LINCOLN — Neighbors of Ted Turner’s Nebraska ranches have long worried that after he’s gone, his nearly half-million acres of Sand Hills property will be donated to a nonprofit and drop off the property tax rolls, leaving them to pick up the tax-paying slack.
Turns out, it appears, they were half right — but he does plan to continue paying taxes.
Last week, Turner announced that he was turning over an 80,000-acre ranch north of Gordon to a nonprofit he formed that will conduct research and develop strategies to conserve ecosystems while raising bison and generating income off grazing lands.
Four other ranches in Nebraska’s Sand Hills owned by the CNN founder/philanthropist/bison rancher, he announced, might later be turned over to the same nonprofit, the Turner Institute for Ecoagriculture.
But Turner, one of the largest private landowners in the U.S., stated that the ranches will continue to pay property taxes, despite the new ownership by a nonprofit that could claim a tax exemption.
“I believe that local property taxes provide essential support for services on which our ranches and communities depend. The Institute will continue to pay its share of taxes to support the local communities,” said the 82-year-old Turner.
Two men who have represented the Sand Hills region in the Nebraska Legislature said Turner’s decision to keep his ranches on the tax rolls is welcome news.
“That would be painful,” said State Sen. Tom Brewer of Gordon, had Turner’s ranches fallen off the tax rolls.
Turner, on his three ranches in Sheridan County, paid $459,240 in property taxes last year.
Brewer said that many locals see Turner’s big, corporate spreads — 445,000 acres of land alone in Nebraska — as representative of what’s happening to many ranches in the Sand Hills: They consolidate, reducing the number of families in an area, and reducing the vitality of nearby communities.
“Their fear is that the regular ma and pa ranches won’t hardly exist anymore,” Brewer said.
Former State Sen. Al Davis, whose Hyannis ranch abuts one of Turner’s bison ranches, said he hears concerns, too, including that Turner was buying ranches with the best groundwater resources in the state. But, he said that Turner is misunderstood in a lot of ways as well, despite his donations to local schools and attention his ranch hands take in keeping his bison from escaping into neighboring cattle herds.
“They look at his wealth, that he’s not from here, that he’s got buffalo and not cattle, and he’s got the big fences,” Davis said, referring to the higher fences needed to corral bison. “He’s a pretty good neighbor in a lot of ways.”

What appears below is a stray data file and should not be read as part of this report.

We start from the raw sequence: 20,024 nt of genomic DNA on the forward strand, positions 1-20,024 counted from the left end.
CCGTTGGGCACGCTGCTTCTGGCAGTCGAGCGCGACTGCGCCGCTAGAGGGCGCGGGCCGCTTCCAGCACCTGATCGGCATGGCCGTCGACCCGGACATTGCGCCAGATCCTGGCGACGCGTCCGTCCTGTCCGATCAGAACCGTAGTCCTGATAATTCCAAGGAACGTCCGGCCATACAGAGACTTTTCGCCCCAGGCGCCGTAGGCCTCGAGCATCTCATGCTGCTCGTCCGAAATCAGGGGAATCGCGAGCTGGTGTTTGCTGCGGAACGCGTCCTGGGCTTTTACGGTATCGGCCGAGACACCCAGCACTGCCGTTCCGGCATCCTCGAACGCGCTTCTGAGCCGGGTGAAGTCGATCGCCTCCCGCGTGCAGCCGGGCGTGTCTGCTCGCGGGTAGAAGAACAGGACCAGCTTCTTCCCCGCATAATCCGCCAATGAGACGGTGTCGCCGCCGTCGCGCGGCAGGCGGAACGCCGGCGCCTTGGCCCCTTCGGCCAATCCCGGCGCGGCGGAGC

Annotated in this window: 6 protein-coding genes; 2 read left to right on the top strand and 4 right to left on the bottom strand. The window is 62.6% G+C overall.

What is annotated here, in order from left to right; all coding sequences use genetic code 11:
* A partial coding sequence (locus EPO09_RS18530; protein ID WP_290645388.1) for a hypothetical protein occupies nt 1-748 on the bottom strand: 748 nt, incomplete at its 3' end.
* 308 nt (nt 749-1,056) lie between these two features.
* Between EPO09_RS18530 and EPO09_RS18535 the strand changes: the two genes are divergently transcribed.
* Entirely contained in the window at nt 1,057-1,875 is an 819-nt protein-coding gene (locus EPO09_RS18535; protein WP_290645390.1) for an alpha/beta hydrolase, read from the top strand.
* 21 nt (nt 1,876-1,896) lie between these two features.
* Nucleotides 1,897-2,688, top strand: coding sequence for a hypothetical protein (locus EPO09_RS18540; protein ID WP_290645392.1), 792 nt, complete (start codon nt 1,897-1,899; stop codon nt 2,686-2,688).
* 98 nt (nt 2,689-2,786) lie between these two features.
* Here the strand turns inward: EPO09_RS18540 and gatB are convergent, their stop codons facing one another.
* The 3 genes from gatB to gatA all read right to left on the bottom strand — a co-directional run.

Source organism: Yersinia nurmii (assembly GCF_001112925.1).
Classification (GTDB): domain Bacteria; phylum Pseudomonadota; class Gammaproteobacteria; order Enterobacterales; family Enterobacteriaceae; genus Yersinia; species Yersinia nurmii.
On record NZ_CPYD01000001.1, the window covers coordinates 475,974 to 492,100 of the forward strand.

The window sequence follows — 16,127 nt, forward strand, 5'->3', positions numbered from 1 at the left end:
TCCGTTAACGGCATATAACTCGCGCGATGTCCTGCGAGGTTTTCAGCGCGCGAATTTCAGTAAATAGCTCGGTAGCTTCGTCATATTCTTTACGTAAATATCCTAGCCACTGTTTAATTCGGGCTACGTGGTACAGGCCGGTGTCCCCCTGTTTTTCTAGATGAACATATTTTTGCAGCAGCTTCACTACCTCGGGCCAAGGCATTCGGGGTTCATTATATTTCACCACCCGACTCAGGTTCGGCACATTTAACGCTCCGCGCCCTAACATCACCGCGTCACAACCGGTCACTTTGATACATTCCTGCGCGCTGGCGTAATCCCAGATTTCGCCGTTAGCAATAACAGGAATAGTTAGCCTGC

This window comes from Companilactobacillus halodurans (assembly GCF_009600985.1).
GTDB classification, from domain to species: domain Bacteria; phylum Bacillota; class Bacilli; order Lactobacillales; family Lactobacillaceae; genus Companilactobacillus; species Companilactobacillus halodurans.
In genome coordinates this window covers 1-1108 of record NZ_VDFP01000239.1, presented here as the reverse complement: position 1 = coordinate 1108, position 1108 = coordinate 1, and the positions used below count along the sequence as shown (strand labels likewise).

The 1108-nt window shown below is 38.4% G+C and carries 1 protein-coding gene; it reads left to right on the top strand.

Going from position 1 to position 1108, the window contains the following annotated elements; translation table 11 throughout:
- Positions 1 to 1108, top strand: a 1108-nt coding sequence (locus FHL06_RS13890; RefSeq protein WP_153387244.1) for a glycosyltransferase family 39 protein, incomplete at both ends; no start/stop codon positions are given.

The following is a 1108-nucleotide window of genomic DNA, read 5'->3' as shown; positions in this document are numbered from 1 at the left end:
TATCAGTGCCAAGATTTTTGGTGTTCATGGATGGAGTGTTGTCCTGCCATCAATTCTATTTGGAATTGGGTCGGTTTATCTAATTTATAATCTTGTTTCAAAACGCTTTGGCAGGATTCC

Davis said the only potential problem is that the management of the ranches now will change, from a ranch manager to a board of directors. Such a board might decide someday to file for a property tax exemption, he said. Though, Davis added, it would be hard to get a tax break as a nonprofit if they’re earning income from raising bison.
Exactly who will manage the new Institute was unclear this week. A year ago, the Nebraska Secretary of State’s Office registered a new nonprofit corporation called the “Turner Institute for Ecoagriculture,” but it was listed as “inactive” on the state’s website this week. The registration was dissolved on June 18 after an annual registration fee went unpaid.
A spokesman for Turner Enterprises Inc., on Tuesday, said he was unaware of the dissolved corporation in Nebraska.
But Phillip Evans, the spokesman, provided a press release that said the new nonprofit Institute is working to finalize a formal research agreement with South Dakota State University and its Center of Excellence for Bison Studies. The agreement could include the sharing of faculty, staff, office and laboratory space, teaching and extension, and field stations for undergraduate and graduate studies.
The Institute also anticipates forming research collaborations with other institutions. That could include the University of Nebraska, which has, in the past, done studies on threatened and endangered species on Turner’s Nebraska ranches, including the blowout penstemon and American burying beetle. A student from the University of Nebraska at Kearney is studying Blanding’s turtles this summer on Turner land.
Turner’s bison ranches already focus on sustainable practices, including rotational grazing of the grass-covered Sand Hills. There also has been a focus on studying and preserving endangered species, as well as wildlife habitat projects. Part of the income from the ranches comes from paid hunting.
Just exactly what might be different at the Nebraska ranches if they all become owned by the Institute for Ecoagriculture, as opposed to Turner himself, is unclear, and questions seeking more information about that from Turner Enterprises went unanswered.
It might also be part of Turner’s effort to get things organized before he dies. In 2018, he revealed that he was suffering from Lewy body dementia, a progressive brain disease often compared to Alzheimer’s. That year, a Turner spokesman told The World-Herald that his boss eventually planned to create a “conservation land trust” with his children to ensure that his properties in the U.S. and Argentina would “remain safeguarded in perpetuity.”
Turner, in the announcement about the Institute, said this: “Our company’s passion for the environment, conservation and sustainable practices continues to drive our mission of innovatively managing our lands to unite economic viability with ecological sustainability.”